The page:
Health Centres are designed to duplicate on a small scale most of the simple curative functions which are usually provided at hospitals. They also provide maternity and preventive health care. There were 7 of these mentioned in the 1978-9 Ministry of Health Annual Report. 6 were run by the District Councils and one by a mission. The District Councils also run and oversee the day-to-day operation of the clinics and health posts, but receive financial grants from central Government.

The highest level of district health care is provided by the district hospitals. These may be either mission or government or mining, but all are either directly run by the government or receive substantial government finance.~ There were 13 of these district hospitals, and Princess Marina Hospital not only acts as the district hospitals, and Princess Marina Hospital not only acts as the district hospital for the Gaborone area, but is the main national referral hospital. It has specialist equipment and specialist medical practitioners not necessarily available on a daily basis at district hospitals. Psychiatric cases requiring in-patient treatment were referred to the Specialist Psychiatric Hospital in Lobatse.

In Kanye, the Western-orientated "modern" health services consisted of a 167-bed hospital which run by the S.D.A. Mission. In the 1980's this hospital was utilizing a large grant from America and work was commenced in 1982 for extensive rebuilding and extension. This hospital provided most of the general services of a hospital. It had an operating theatre, T.B. Wards, maternity ward with facilities such as incubators for dealing with premature and delicate infants, eye and dental clinics, specialists from Princess Marina and other  hospitals visited periodically, and the more complicated cases were referred direct to the greater range of specialist facilities in Gaborone at Princess Marina Hospital, or to Baragwaneth Hospital in Johannesburg.

Apart from providing in-patient treatment, there are daily out-patient clinics to which a sick person couldl go initially. Here patients would be examined mainly by the duty nurses and/or hospital assistants who would prescribe and administer treatment as necessary, or call the doctor on duty if the case was more complicated. A patient requiring in-patient treatment would be admitted from a clinic.

The emergency cases outside clinic hours were dealt with by the duty ward staff, a doctor being called if necessary. Home visits to bedridden cases were not usually made, such patients were brought by relatives to the hospital. A hospital ambulance could be hired if necessary but many patients arrived by locally hired or owned transport such as cars, pick-ups, tractors, ox wagons, donkey carts etc.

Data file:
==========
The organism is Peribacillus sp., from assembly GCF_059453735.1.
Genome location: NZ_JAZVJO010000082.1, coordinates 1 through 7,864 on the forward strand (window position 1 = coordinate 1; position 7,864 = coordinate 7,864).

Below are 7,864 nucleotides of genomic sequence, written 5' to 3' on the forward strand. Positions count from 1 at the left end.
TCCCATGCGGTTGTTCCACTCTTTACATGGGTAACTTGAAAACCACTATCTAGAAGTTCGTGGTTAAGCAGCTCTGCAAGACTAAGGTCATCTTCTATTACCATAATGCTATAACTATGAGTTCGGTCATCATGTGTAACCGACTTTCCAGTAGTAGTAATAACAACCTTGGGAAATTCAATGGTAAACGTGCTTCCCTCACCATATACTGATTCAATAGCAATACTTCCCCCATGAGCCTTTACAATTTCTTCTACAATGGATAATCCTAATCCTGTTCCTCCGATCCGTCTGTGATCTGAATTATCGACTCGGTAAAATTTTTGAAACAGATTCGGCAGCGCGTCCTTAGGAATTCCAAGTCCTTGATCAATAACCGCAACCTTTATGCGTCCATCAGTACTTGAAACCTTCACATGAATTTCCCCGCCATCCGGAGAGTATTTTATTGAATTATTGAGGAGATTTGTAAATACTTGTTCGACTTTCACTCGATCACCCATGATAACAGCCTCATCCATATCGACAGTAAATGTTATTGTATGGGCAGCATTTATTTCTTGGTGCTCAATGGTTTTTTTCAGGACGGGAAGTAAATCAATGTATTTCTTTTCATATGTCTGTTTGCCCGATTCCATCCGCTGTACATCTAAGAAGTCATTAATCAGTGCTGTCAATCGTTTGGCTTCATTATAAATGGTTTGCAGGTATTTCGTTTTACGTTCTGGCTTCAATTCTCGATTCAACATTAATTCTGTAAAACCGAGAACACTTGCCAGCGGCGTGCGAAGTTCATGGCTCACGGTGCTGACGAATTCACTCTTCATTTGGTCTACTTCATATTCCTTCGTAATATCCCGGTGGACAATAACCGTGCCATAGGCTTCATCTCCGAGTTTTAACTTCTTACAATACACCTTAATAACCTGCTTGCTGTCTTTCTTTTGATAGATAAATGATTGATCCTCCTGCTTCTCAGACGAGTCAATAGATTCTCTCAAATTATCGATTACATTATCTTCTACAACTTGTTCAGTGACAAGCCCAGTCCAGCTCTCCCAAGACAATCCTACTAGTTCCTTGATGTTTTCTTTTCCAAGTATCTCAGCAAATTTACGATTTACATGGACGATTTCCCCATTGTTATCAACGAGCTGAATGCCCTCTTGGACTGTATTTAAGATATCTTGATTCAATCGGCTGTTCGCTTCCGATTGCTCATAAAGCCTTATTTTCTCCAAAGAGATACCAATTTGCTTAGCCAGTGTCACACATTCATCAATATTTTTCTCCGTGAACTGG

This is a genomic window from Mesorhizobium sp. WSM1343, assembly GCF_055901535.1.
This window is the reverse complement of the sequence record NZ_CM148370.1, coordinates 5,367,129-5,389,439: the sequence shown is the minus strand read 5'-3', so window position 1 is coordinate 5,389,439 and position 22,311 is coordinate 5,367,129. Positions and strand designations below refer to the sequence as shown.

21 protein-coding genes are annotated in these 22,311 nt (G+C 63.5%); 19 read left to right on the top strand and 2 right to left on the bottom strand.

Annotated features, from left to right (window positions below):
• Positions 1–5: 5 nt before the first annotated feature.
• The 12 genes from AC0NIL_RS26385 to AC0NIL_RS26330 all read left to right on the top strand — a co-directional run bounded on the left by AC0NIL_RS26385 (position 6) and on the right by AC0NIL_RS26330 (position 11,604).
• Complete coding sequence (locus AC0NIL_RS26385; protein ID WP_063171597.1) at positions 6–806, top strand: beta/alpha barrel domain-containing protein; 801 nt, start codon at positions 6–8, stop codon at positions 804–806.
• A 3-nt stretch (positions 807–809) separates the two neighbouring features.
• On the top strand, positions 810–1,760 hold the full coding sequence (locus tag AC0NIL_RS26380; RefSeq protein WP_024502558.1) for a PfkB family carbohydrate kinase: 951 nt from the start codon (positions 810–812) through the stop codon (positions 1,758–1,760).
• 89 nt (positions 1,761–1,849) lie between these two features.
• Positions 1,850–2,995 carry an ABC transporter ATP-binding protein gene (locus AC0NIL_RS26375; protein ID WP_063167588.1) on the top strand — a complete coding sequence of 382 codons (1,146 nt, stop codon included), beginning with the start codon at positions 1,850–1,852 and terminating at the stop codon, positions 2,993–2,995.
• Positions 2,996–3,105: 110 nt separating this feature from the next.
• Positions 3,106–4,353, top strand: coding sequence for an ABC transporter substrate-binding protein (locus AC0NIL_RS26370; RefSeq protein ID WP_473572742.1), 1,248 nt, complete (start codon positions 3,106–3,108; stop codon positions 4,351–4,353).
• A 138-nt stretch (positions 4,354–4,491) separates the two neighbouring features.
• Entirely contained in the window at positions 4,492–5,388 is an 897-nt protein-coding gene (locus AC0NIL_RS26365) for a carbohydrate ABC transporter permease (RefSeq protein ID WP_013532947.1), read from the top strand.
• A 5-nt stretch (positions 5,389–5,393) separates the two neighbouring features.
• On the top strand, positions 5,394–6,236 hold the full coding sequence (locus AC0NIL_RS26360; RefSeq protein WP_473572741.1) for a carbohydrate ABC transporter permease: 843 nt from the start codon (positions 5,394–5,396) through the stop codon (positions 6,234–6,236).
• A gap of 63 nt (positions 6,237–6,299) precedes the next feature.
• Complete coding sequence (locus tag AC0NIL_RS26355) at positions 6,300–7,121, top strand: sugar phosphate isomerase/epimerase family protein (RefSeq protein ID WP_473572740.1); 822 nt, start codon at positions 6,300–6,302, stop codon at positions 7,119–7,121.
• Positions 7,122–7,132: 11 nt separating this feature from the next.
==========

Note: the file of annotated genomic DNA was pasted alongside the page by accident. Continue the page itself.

The S.D.A. Hospital also provided family planning facilities. .However it should be noted that because of the mission attitude, which was contrary to stated government policy, unmarried people found it very difficult to obtain such facilities at the mission clinic. Preventive medicine was also administered at special clinics, for example, various injections.and inoculations such as cholera, typhoid, tetanus, polio, B.C.G. These were free and available on demand.

Apart from the fairly comprehensive medical services provided by the hospital there was also a government clinic staffed by qualified staff (trained nurses, nurse aides and F.W.E.s) and visited weekly by a doctor. They referred urgent cases to the S.D.A. hospital, but specialised in providing ante-natal, post natal, infants' and young childrens' clinics.

The staff at both the hospital and government clinics attempted to educate especially mothers and pregnant women in nutrition and child care. At the government clinic the staff ran a demonstration vegetable garden. In addition there were F.W.E.s who mainly seemed to specialise in tracing patients with T.B. and venereal diseases and their contacts.

Additionally there were private practitioners. The hospital ran a private service with daily clinics. Patients who could afford this service often preferred to pay, as this ensured seeing a doctor, and a greater range of drugs appeared to be available. The general clinics charged a national standard 40 thebe per course, the private clinics cost from approx. P3 upwards according to the problem. Admission to hospital was  a few thebe per night in the general wards (private patients could be admitted to these) or PI -2 per day in the private rooms.(N.B. Most in-patients have food brought to them 3 times a day by relatives. The hospital food, although available left much to be desired.) From the early 1980's there was an additional private practitioner in Kanye. Although he was more expensive than the hospital private service he was popular with those who could afford to pay. even though he had to refer his cases to specialists in South Africa.

In addition many patients who could afford it were prepared to travel to Lobatse, Gaborone or any of the other urban centres or hospitals to see doctors privately. As stated by other researchers Batswana favour medical services according to empirical evidence, i.e. if a particular doctor or hospital has a good reputation for curing a certain health problem patients will try their utmost to go there.